Brands are now turning towards a particular kind of logos that are interesting to look at and also holistically very similar. What’s with the minimal logos? The clean colours, cuts, and flattened features are giving rise to the ‘minimal’ logo age and many brands have started following suit. Kellogg’s is one of them, read about why!
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So, What Happened?
A while back, Julie’s Biscuits unveiled its new logo just after Pringles changed its identity. Besides those, many other businesses and products have flattened their logo elements too. The colour elements have become simplified. People are also noticing a reduction in intricate features and an increase in the usage of white space.
Should Brand Designers Consider This?
This trend is definitely one that brand designers should consider considering the day and age. Recently, for the first time in 20 years, Kellogg has updated the Pringles logo and packaging. They want to “showcase his new spectrum of emotions”.
How Did Kellogg’s Change?
For one, the well-groomed brown mustache of Mr. Pringles is now a black vector mustache. His chip-shaped face’s contour is gone, and his hair is replaced with black eyebrows. The Pringles cans have also been streamlined. Each flavor has its own background with separate solid colors and the chip and flavor images are less elaborate than before.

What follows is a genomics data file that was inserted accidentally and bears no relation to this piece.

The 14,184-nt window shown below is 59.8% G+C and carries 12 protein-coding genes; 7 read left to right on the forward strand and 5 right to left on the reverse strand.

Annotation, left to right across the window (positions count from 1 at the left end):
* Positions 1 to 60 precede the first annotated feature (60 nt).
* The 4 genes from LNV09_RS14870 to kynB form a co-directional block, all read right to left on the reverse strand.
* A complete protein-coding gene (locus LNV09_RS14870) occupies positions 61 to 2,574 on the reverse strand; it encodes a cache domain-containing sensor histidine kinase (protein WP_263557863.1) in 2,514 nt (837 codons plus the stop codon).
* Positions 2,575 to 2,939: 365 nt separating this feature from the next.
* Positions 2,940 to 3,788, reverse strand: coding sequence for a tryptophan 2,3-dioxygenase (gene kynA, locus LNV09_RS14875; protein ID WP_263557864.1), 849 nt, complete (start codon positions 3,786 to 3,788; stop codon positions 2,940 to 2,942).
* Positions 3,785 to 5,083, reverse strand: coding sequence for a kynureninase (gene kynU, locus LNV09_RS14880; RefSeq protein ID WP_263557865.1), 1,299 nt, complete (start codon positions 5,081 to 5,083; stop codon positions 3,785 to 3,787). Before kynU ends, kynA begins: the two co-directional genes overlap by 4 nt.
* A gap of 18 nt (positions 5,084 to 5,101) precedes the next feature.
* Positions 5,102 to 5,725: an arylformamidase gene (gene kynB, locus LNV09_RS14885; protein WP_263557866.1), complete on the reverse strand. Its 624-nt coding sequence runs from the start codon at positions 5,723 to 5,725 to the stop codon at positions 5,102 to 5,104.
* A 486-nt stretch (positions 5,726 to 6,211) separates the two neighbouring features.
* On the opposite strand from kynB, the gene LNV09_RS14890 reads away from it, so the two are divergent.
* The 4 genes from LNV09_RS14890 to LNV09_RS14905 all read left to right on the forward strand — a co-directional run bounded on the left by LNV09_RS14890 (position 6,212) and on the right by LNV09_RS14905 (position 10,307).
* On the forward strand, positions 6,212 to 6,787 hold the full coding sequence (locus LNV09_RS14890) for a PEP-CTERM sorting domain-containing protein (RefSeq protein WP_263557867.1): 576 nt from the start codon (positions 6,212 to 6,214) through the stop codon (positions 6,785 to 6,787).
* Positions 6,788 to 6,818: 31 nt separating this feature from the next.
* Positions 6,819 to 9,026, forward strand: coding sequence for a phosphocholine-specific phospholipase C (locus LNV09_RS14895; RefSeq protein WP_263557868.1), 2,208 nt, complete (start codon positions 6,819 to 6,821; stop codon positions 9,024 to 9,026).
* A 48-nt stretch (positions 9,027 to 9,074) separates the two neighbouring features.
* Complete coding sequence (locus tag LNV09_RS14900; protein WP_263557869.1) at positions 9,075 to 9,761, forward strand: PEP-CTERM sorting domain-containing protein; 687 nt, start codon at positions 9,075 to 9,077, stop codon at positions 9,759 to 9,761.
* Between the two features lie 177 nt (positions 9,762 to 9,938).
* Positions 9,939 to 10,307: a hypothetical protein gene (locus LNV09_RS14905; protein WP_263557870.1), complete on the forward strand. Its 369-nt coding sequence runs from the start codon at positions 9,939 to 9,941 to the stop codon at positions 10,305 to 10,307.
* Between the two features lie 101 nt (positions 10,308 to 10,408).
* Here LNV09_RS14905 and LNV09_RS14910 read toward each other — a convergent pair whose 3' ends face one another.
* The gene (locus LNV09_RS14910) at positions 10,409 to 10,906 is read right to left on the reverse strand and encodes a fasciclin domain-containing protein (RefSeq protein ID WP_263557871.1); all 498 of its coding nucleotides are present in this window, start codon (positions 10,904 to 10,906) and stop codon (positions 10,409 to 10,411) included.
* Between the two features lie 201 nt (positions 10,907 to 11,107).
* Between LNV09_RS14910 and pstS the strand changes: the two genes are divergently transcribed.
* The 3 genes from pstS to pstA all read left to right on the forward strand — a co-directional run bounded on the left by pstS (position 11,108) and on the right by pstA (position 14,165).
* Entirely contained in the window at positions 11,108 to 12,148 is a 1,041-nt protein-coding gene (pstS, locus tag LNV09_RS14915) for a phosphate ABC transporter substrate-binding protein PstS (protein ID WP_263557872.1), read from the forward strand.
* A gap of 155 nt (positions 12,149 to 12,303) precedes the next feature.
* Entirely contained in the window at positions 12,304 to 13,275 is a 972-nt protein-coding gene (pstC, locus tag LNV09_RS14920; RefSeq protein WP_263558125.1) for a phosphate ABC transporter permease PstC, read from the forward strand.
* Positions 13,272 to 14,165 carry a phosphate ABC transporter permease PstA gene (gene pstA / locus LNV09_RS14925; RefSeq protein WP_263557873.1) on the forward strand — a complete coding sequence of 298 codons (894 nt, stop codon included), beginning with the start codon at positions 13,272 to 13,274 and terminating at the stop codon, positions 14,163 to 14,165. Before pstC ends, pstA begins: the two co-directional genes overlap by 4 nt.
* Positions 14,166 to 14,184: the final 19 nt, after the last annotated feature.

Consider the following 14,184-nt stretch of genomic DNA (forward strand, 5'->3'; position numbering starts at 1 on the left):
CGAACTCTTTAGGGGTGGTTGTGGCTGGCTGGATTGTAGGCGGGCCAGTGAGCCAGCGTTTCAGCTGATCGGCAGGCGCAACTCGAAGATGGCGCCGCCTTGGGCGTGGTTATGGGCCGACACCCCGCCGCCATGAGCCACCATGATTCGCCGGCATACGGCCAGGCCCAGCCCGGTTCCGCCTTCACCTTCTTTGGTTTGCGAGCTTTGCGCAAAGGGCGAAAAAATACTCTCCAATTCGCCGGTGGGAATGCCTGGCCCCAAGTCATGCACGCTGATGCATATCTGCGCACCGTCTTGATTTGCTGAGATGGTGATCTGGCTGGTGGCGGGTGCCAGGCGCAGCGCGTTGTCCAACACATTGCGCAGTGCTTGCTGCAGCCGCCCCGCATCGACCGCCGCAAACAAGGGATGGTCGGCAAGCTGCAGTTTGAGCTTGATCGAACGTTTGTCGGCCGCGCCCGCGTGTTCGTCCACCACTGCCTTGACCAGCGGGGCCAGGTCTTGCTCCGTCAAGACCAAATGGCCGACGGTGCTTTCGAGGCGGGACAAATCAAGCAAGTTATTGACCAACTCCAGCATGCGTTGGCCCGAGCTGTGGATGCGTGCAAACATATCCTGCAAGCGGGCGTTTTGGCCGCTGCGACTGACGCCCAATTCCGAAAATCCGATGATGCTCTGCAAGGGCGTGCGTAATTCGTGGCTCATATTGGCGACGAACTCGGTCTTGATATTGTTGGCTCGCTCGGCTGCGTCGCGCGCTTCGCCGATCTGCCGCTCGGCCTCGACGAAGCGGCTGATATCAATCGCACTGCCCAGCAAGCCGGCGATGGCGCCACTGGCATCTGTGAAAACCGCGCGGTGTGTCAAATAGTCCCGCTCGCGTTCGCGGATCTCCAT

The reason behind this is that flattening Mr. Pringles’ distinctive characteristics makes the consumer pay more attention to the chips pictured on the cans. They can be appealed by the flavour.
How The Change Matters?
Previously, there was a time when complicated effects were common twenty years ago. Filters, gradients, transparency, lighting effects, 3D rendering, and intricate typefaces may all be added to a visual with only one click. Utilizing these meant a company was showing its cutting-edge skills and technological capability as a result.
However, these effects are now considered “retro” and “historical.” Such effects are already overused, and there is already too much visual data to process. The change in the logo and the cans now focus the attention only to the actual product rather than the branding. It helps people remember the product and engage with it better.
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